One of my favorite Toby Keith lines is “a little less talk and a lot more action.” Having lived in the DC area for the past 15+ years, Toby’s words have become a mantra. And the problem seems to be getting worse and worse. I have been in the software and IT services industry for many years and worn many hats with clients in just about every industry there is. In business school as well as in my initial years as a Consultant, there was an emphasis on results and outcomes. Success (or failure) was determined by tangible, measurable things that you did (or did not) do — especially as a highly-paid consultant. Contracts were written with explicit deliverables and outcomes included.
I’m not sure exactly when the concepts of accountability and results jumped the shark (a topic for a future blog post), but it seems to me looking back like it really started to fall apart after the bad economic juju in 2008-2009. I had assignments in pure services organizations before The Big Short (loves me some Michael Lewis) and I have definitely noticed significant changes in the past few years. I call it the Shaggy phenomenon after the artist who recorded “It Wasn’t Me.” More and more, I would be on engagements where there was a tremendous amount of money spent with absolutely NO outcomes delivered — and I saw it going on in the world at large around me as well — yet there seemed to be no consequences or outrage at this. Let’s look at a few examples of this on a large scale:
-the Sequester of 2013. Enough said.
-$12 million was spent to create an accurate electronic database of veterans buried at Arlington National Cemetery. The database was never completed and as a result, soldiers who served their country were disgraced — headstones were missing, graves were mismarked, etc.
- HUD spent $40 million on development projects that, many years later, had not delivered any completed units — sometimes never even completed all the necessary permits and paperwork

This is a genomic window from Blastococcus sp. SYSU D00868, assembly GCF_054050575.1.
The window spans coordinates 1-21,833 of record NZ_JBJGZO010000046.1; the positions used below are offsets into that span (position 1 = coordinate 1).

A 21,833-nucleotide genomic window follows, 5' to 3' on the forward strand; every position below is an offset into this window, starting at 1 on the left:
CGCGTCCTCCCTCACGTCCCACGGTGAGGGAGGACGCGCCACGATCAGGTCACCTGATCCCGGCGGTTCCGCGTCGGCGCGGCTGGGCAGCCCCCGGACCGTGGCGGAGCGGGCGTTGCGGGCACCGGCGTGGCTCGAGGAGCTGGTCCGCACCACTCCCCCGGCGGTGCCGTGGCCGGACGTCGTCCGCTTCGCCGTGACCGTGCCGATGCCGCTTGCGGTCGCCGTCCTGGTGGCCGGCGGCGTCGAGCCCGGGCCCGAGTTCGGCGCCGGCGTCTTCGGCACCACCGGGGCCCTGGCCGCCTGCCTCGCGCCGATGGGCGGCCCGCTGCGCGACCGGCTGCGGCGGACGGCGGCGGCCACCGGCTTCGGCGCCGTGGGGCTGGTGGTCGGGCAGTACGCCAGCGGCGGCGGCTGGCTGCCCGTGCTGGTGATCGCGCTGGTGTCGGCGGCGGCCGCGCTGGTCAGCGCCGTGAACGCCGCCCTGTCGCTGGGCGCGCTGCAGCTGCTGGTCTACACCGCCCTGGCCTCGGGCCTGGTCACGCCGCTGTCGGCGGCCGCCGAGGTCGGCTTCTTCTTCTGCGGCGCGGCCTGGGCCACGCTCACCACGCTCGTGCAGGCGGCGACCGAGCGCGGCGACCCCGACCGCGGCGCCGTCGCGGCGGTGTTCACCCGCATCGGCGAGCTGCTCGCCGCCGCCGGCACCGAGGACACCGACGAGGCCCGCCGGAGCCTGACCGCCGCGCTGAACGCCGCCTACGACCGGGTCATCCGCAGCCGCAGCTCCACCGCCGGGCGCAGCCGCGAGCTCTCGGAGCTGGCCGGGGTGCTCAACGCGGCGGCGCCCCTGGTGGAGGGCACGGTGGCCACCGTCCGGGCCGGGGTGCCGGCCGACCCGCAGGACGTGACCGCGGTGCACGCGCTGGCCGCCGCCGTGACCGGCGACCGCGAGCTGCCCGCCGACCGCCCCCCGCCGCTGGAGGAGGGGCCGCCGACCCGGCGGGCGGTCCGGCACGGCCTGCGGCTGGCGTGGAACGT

- The Federal Government spent nearly $2 billion setting up the HAMP program to help distressed borrowers — only 70,000 mortgagees were helped in 2009. The program failed in part because banks and mortgage servicers made more money from late fees and foreclosures than they would have made from HAMP incentives to modify mortgages in most cases.
I have seen countless examples of this on a smaller scale — resources being wasted on poor or no outcomes. Tons of “strategy” projects that never delivered anything actionable. Failed implementations because the requirements and analysis were not done. Promotions of people who had not delivered one single thing nor were they qualified for their positions from their past experience (at least the Peter Principle is alive and well). Meeting upon meeting dishing out death by powerpoint. And yet, these people still have jobs in a time when there are more qualified candidates than ever available in the marketplace. And the only explanations I come across are because the non-doers are “good guys.”
But recently, I got a small glimmer of hope. There was an article in the Washington Post Style section on March 12th about Obama’s new Director of legislative affairs, Miguel Rodriguez (Miguel Rodriguez, Obama’s legislative director, is mostly a mystery to those in Congress). The article implies that he may not be off to a strong start because he isn’t making the rounds and schmoozing, which is what is expected of the person in that role. But one of his colleagues, Neera Tanden, said this “I appreciate that this town works in knowing everybody and having a beer, but I don’t actually think that’s the most important thing for this job…Where the rubber hits the road is how you look at an intractable problem and whether you can come up with a solution.”
Be still my beating heart! Neera is proposing to evaluate people on what they DO not just what they SAY.
A Comeback - just in time for Women's History Month
Tumblr I have missed you! I have missed the incredible catharsis of expressing myself on your pages. I have missed reading your wonderful posts. Apparently, I have even missed my own password.
I am on a brief hiatus from my work as a mercenary (a Consultant in large corporate bureaucracies). I have been inspired to write again — the Sequester, Women’s History Month, Sheryl Sandberg’s new book - the sources of inspiration abound.
I will introduce one brief thought which I will return to in more detail after this initial post. I am reading all the reviews on Sheryl Sandberg’s new book and the ensuing discussions about feminism - the revival of a topic that got heated with the publication in July of last year of Anne-Marie Slaughter’s “Why Women Still Can’t Have It All” in The Atlantic.